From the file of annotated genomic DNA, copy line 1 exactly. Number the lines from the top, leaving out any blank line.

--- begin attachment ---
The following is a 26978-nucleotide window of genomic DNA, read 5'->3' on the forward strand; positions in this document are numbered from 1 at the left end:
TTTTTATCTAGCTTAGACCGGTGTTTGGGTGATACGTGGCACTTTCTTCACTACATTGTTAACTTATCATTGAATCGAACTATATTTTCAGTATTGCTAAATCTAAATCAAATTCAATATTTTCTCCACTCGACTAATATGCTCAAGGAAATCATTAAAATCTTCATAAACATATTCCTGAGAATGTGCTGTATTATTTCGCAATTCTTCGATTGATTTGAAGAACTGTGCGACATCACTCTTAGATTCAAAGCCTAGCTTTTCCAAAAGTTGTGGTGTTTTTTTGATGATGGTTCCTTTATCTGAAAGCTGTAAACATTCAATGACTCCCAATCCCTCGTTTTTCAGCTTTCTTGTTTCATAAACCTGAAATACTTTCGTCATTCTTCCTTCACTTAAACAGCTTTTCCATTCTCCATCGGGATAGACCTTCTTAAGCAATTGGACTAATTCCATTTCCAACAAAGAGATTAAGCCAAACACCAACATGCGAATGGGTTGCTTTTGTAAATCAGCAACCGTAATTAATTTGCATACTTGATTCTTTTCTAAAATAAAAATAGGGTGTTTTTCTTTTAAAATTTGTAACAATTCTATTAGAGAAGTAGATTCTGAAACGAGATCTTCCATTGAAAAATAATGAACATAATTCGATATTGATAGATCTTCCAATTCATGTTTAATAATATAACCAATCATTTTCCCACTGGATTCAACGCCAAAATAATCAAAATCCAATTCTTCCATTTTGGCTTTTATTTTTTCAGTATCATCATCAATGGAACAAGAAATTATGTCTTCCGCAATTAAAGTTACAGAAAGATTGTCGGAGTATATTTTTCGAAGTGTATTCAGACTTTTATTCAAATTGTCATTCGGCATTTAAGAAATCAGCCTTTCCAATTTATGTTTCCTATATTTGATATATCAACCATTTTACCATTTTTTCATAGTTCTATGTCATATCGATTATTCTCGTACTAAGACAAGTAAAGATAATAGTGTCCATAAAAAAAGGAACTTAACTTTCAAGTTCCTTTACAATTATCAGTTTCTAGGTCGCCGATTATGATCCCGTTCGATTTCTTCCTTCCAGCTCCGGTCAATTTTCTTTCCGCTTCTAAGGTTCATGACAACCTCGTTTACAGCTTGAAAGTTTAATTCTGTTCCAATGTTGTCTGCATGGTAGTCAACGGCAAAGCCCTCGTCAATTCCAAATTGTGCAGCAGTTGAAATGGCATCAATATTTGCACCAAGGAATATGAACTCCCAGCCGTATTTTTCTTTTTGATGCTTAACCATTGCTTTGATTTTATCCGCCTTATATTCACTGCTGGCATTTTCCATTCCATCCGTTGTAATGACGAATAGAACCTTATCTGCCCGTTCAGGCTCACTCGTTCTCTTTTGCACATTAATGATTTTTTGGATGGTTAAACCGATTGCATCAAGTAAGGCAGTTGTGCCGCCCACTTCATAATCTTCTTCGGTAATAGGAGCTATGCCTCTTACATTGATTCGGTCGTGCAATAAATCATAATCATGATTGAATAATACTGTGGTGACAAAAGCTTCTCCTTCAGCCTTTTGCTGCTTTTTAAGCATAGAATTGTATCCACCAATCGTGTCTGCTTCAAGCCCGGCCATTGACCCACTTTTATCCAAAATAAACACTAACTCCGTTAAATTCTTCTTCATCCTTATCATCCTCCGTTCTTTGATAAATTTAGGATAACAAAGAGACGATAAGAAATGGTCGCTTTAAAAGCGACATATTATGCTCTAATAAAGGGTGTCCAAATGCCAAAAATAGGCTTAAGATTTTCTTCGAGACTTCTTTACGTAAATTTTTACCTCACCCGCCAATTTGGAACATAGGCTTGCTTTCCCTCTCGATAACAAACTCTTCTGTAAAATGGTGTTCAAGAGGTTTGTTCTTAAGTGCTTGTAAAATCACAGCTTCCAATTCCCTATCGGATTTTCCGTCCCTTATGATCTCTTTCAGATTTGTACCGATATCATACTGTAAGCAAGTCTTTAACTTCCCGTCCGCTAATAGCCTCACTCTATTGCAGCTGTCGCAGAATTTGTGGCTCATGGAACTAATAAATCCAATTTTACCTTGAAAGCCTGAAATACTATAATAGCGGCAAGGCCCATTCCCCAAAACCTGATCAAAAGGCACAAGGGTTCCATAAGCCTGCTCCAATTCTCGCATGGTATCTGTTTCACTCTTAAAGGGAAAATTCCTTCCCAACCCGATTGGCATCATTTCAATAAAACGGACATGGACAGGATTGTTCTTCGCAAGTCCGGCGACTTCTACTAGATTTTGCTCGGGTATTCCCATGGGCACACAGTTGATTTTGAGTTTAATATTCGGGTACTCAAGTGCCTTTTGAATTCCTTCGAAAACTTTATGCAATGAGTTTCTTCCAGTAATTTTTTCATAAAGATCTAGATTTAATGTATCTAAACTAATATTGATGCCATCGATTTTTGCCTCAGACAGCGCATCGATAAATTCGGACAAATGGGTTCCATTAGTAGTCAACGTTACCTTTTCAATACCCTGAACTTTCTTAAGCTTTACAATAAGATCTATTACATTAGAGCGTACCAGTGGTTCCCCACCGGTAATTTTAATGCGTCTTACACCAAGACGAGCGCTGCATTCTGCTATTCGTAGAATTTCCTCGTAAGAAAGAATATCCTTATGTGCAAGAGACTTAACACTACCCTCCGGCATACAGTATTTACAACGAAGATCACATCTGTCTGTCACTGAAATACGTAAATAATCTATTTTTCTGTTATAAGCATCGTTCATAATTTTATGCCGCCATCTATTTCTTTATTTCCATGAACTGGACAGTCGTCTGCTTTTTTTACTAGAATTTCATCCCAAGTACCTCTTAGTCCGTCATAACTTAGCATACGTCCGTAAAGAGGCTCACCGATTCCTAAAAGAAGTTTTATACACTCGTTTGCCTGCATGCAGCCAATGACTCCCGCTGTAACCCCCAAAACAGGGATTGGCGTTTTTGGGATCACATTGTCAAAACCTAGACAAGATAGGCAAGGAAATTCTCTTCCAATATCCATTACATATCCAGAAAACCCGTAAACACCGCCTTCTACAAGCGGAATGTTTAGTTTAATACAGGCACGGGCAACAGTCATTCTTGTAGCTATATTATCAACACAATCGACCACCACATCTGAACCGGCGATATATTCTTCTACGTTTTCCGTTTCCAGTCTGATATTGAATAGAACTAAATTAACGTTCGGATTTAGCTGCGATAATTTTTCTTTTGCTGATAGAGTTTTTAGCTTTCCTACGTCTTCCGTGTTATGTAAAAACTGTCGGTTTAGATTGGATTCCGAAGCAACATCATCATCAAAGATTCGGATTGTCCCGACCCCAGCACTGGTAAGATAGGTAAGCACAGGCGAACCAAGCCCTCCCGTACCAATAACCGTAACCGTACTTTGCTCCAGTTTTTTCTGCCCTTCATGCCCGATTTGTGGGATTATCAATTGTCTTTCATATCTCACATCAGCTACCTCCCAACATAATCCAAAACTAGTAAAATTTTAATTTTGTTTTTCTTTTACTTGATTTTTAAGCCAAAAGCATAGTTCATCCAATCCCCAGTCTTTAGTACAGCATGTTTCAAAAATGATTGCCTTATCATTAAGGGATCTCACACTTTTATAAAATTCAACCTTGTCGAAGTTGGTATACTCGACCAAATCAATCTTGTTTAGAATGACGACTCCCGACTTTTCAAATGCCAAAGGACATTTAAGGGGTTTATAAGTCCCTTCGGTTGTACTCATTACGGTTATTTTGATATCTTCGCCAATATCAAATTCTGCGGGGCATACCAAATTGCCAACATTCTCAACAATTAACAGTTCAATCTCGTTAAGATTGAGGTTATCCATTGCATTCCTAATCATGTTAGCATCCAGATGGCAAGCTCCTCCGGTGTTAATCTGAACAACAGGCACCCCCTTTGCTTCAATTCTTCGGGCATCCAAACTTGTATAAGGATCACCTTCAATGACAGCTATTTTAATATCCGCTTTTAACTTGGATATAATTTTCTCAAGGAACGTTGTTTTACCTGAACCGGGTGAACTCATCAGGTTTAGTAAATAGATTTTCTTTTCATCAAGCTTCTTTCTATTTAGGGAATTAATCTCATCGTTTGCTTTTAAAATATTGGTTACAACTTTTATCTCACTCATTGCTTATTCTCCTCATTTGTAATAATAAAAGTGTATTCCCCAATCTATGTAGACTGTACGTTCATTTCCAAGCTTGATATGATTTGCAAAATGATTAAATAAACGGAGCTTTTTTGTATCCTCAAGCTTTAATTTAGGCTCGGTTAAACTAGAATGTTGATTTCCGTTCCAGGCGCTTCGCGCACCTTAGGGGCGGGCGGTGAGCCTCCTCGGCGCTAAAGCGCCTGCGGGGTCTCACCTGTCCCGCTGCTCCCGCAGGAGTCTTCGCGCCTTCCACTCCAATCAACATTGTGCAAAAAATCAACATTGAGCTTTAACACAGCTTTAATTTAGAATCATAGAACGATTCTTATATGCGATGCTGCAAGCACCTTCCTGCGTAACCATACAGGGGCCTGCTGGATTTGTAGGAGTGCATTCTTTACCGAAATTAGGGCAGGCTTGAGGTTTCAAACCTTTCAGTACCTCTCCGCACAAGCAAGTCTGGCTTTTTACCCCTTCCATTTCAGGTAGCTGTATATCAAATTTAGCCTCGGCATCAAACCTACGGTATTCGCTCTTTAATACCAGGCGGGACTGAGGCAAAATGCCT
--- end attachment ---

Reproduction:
The following is a 26978-nucleotide window of genomic DNA, read 5'->3' on the forward strand; positions in this document are numbered from 1 at the left end: